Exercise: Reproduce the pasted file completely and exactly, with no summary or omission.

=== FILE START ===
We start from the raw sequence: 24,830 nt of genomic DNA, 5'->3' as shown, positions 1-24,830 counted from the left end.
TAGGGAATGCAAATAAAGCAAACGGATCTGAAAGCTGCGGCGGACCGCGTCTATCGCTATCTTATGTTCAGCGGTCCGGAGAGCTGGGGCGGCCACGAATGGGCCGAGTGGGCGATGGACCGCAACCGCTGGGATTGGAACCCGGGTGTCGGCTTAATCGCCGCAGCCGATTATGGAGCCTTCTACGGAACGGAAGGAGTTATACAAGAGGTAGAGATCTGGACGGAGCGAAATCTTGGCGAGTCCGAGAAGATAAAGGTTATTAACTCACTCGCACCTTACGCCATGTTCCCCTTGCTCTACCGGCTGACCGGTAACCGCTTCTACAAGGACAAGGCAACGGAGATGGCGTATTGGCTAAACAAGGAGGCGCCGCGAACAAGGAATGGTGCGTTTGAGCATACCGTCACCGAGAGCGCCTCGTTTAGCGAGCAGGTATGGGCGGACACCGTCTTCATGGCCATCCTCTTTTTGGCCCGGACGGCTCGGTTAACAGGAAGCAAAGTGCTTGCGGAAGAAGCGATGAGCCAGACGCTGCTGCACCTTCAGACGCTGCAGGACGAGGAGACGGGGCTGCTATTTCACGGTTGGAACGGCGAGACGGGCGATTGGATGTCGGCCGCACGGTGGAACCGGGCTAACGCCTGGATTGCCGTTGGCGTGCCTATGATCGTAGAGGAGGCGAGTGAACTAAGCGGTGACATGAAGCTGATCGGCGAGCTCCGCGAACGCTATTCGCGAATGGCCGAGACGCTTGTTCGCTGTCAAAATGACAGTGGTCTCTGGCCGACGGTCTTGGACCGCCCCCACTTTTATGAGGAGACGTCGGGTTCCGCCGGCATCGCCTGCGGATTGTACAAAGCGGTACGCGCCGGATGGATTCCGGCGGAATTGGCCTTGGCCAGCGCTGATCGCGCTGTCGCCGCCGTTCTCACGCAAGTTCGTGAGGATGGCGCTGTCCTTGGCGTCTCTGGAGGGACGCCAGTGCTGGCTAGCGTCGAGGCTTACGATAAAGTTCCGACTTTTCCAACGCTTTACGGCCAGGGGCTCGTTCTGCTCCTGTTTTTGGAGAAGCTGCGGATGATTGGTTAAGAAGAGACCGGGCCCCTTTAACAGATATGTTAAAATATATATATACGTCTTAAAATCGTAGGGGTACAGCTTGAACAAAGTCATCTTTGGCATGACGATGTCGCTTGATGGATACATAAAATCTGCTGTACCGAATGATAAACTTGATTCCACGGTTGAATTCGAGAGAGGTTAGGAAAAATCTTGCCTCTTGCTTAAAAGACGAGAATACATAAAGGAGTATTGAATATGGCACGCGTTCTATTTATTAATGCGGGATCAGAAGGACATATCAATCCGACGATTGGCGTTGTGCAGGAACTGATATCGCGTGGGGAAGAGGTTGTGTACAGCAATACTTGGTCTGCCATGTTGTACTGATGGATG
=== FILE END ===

We start from the raw sequence: 24,830 nt of genomic DNA, 5'->3' as shown, positions 1-24,830 counted from the left end.
TAGGGAATGCAAATAAAGCAAACGGATCTGAAAGCTGCGGCGGACCGCGTCTATCGCTATCTTATGTTCAGCGGTCCGGAGAGCTGGGGCGGCCACGAATGGGCCGAGTGGGCGATGGACCGCAACCGCTGGGATTGGAACCCGGGTGTCGGCTTAATCGCCGCAGCCGATTATGGAGCCTTCTACGGAACGGAAGGAGTTATACAAGAGGTAGAGATCTGGACGGAGCGAAATCTTGGCGAGTCCGAGAAGATAAAGGTTATTAACTCACTCGCACCTTACGCCATGTTCCCCTTGCTCTACCGGCTGACCGGTAACCGCTTCTACAAGGACAAGGCAACGGAGATGGCGTATTGGCTAAACAAGGAGGCGCCGCGAACAAGGAATGGTGCGTTTGAGCATACCGTCACCGAGAGCGCCTCGTTTAGCGAGCAGGTATGGGCGGACACCGTCTTCATGGCCATCCTCTTTTTGGCCCGGACGGCTCGGTTAACAGGAAGCAAAGTGCTTGCGGAAGAAGCGATGAGCCAGACGCTGCTGCACCTTCAGACGCTGCAGGACGAGGAGACGGGGCTGCTATTTCACGGTTGGAACGGCGAGACGGGCGATTGGATGTCGGCCGCACGGTGGAACCGGGCTAACGCCTGGATTGCCGTTGGCGTGCCTATGATCGTAGAGGAGGCGAGTGAACTAAGCGGTGACATGAAGCTGATCGGCGAGCTCCGCGAACGCTATTCGCGAATGGCCGAGACGCTTGTTCGCTGTCAAAATGACAGTGGTCTCTGGCCGACGGTCTTGGACCGCCCCCACTTTTATGAGGAGACGTCGGGTTCCGCCGGCATCGCCTGCGGATTGTACAAAGCGGTACGCGCCGGATGGATTCCGGCGGAATTGGCCTTGGCCAGCGCTGATCGCGCTGTCGCCGCCGTTCTCACGCAAGTTCGTGAGGATGGCGCTGTCCTTGGCGTCTCTGGAGGGACGCCAGTGCTGGCTAGCGTCGAGGCTTACGATAAAGTTCCGACTTTTCCAACGCTTTACGGCCAGGGGCTCGTTCTGCTCCTGTTTTTGGAGAAGCTGCGGATGATTGGTTAAGAAGAGACCGGGCCCCTTTAACAGATATGTTAAAATATATATATACGTCTTAAAATCGTAGGGGTACAGCTTGAACAAAGTCATCTTTGGCATGACGATGTCGCTTGATGGATACATAAAATCTGCTGTACCGAATGATAAACTTGATTCCACGGTTGAATTCGAGAGAGGTTAGGAAAAATCTTGCCTCTTGCTTAAAAGACGAGAATACATAAAGGAGTATTGAATATGGCACGCGTTCTATTTATTAATGCGGGATCAGAAGGACATATCAATCCGACGATTGGCGTTGTGCAGGAACTGATATCGCGTGGGGAAGAGGTTGTGTACAGCAATACTTGGTCTGCCATGTTGTACTGATGGATG